Fifty years ago, a murderer caused panic and hysteria in the San Francisco Bay Area. Five people, whose ages ranged from 16 to 29 years old, were killed between 1968 to 1974, confirmed victims of the man who became known as the Zodiac killer. Only two people — Michael Mageau and Bryan Hartnell — survived the attacks.
The Zodiac, who used this term in letters he sent to local news outlets such as the San Francisco Chronicle, Vallejo Times-Herald and the San Francisco Examiner, has never been identified. Since then, dozens of people have been suspected to be the Zodiac, by both law enforcement and those with a hunch of their own.
Part of the mystery surrounding the Zodiac stems from his interactions with police and media. The series of letters he sent to news outlets with cryptic messages, allegedly containing his identity, taunted law enforcement. In some ways, it was as though the killer was asking to be caught.
The closest encounter with the killer occurred on the night of Oct. 11, 1969, in the Presidio Heights neighborhood of San Francisco. Two officers responding to report of a shooting stopped and questioned a man who fit the description of the murderer, except for his ethnicity.
According to the responding officers, they were told the suspect was a “Negro male” instead of “White male,” a mistake that ultimately allowed the killer to disappear into the Presidio, according to his own account.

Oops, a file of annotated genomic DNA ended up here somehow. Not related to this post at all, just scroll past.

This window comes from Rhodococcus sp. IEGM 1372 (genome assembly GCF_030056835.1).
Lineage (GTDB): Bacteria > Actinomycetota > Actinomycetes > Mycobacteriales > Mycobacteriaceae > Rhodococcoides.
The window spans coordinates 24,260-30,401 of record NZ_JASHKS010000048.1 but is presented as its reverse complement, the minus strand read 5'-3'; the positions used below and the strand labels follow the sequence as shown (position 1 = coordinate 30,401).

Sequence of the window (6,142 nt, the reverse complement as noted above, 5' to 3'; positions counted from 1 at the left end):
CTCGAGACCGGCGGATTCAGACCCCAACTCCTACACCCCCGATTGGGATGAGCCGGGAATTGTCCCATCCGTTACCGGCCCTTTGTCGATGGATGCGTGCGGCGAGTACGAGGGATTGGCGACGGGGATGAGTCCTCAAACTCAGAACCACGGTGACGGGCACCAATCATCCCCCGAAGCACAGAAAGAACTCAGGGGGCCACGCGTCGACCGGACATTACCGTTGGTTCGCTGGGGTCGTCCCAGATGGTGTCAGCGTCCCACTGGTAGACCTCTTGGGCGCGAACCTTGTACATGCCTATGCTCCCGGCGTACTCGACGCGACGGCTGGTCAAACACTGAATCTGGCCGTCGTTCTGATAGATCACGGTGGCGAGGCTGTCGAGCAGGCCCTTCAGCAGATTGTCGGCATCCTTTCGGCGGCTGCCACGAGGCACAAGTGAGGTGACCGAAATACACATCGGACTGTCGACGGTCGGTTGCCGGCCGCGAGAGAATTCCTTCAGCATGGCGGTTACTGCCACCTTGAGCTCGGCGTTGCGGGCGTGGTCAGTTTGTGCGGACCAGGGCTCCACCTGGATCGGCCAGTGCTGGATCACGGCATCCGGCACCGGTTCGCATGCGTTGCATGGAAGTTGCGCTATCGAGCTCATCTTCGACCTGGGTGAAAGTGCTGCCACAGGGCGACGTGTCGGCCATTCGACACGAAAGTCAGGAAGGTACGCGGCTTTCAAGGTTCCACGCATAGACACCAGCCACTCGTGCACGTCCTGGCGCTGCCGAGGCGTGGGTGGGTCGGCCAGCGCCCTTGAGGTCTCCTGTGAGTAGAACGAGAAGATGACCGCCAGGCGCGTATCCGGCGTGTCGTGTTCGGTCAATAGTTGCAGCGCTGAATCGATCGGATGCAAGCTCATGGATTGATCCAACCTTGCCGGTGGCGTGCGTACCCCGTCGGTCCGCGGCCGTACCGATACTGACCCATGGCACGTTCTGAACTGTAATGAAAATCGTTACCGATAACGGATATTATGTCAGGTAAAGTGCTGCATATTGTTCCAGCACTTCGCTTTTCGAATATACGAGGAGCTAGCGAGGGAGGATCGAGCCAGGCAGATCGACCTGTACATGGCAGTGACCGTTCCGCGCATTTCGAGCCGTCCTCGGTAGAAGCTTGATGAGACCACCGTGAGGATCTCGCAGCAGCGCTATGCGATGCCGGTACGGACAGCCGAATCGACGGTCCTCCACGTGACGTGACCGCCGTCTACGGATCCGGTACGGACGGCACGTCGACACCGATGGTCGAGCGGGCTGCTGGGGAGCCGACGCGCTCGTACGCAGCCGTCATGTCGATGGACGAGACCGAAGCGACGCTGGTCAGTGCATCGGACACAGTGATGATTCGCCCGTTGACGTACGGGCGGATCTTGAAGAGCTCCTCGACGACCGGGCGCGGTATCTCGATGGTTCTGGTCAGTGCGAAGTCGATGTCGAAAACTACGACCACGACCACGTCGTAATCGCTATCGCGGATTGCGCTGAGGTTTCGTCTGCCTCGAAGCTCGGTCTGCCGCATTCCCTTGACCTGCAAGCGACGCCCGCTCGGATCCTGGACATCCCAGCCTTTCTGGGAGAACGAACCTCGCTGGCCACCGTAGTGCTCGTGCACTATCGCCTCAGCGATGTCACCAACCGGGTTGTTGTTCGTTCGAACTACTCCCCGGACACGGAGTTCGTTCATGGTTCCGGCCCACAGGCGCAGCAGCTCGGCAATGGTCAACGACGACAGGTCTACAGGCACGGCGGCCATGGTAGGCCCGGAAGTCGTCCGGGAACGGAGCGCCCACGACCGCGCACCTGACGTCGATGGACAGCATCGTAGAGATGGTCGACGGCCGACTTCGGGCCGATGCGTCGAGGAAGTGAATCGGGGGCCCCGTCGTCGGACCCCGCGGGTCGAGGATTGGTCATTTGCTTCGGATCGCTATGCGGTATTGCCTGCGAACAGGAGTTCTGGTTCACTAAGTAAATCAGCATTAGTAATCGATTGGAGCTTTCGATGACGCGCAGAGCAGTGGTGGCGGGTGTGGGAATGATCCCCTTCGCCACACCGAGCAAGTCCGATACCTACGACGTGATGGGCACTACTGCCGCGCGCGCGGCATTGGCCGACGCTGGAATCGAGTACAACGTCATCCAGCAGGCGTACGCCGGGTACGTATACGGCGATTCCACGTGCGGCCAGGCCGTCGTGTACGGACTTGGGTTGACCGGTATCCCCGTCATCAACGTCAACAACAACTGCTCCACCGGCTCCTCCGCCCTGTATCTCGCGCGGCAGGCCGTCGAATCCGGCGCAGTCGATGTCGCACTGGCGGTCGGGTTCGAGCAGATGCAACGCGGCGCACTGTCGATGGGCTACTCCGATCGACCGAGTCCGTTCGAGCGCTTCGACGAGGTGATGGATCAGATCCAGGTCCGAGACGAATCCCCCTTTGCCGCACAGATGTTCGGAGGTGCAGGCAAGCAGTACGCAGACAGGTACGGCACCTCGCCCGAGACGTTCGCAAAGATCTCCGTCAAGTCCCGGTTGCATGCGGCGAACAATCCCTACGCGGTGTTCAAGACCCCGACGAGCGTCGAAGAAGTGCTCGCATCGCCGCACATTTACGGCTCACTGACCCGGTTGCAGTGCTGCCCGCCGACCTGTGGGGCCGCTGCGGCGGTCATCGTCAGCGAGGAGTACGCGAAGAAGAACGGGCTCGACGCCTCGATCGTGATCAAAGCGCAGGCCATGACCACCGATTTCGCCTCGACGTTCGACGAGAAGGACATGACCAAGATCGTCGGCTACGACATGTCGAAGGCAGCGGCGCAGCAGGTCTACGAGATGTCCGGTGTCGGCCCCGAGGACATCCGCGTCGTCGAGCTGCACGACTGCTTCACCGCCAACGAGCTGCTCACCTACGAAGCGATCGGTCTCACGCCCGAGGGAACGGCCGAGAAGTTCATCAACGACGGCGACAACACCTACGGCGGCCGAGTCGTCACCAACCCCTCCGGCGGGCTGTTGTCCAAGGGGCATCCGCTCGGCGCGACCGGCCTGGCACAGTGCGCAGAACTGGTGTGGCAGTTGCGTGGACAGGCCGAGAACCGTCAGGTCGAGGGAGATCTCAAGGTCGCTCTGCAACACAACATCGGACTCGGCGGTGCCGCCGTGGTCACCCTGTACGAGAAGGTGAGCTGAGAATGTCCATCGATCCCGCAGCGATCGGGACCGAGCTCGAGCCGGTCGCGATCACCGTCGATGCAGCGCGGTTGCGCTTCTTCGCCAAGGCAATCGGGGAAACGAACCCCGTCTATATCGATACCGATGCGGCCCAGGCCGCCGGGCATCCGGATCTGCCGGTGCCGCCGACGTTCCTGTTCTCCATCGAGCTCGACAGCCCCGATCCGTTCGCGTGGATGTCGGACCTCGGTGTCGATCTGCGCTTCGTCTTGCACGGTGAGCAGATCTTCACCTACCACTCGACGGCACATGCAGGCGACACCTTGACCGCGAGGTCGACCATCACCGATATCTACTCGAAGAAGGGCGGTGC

Two days after the murder, the San Francisco Chronicle received a letter from the Zodiac with the following message: “The S.F. Police could have caught me last night if they had searched the park properly instead of holding road races with their motorcicles (sic) seeing who could make the most noise. The car drivers should have just parked their cars and sat there quietly waiting for me to come out of cover.”
While forensic technologies and precinct communication protocols have certainly improved over time, it is unclear the degree to which discriminatory policing tactics have as well.
A 2017 report on wrongful convictions from the University of Michigan found that African-Americans are only 13 percent of the U.S. population, but constitute 47 percent of the 1,900 exonerations as of October 2016. Convictions that led to murder exonerations with black defendants were 22 percent more likely to include misconduct by police officers than those with white defendants.
According to the Murder Accountability Project, an organization that uses data to find patterns in homicides to identify potential serial killers, each year more than 5,000 people get away with murder in the United States. Despite advancements in DNA analysis and forensic science, police fail to make an arrest for one-third of homicides. And the majority of homicides now go unsolved at big-city police departments, like that of San Francisco.
Though the case has been reopened by several law enforcement agencies, it is unclear if the true identity of the Zodiac will ever be revealed. And now, fifty years after the first confirmed killings, investigators say it’s unlikely that he’s still alive and would ever face justice.
Many of the factors that allowed the Zodiac to evade arrest are likely not applicable with today’s investigative tactics and technologies. And yet, the percentage of unsolved murders has been slowly increasing since the 1960s. The Zodiac’s methods for staying ahead of the police may be outdated, but getting away with murder is not.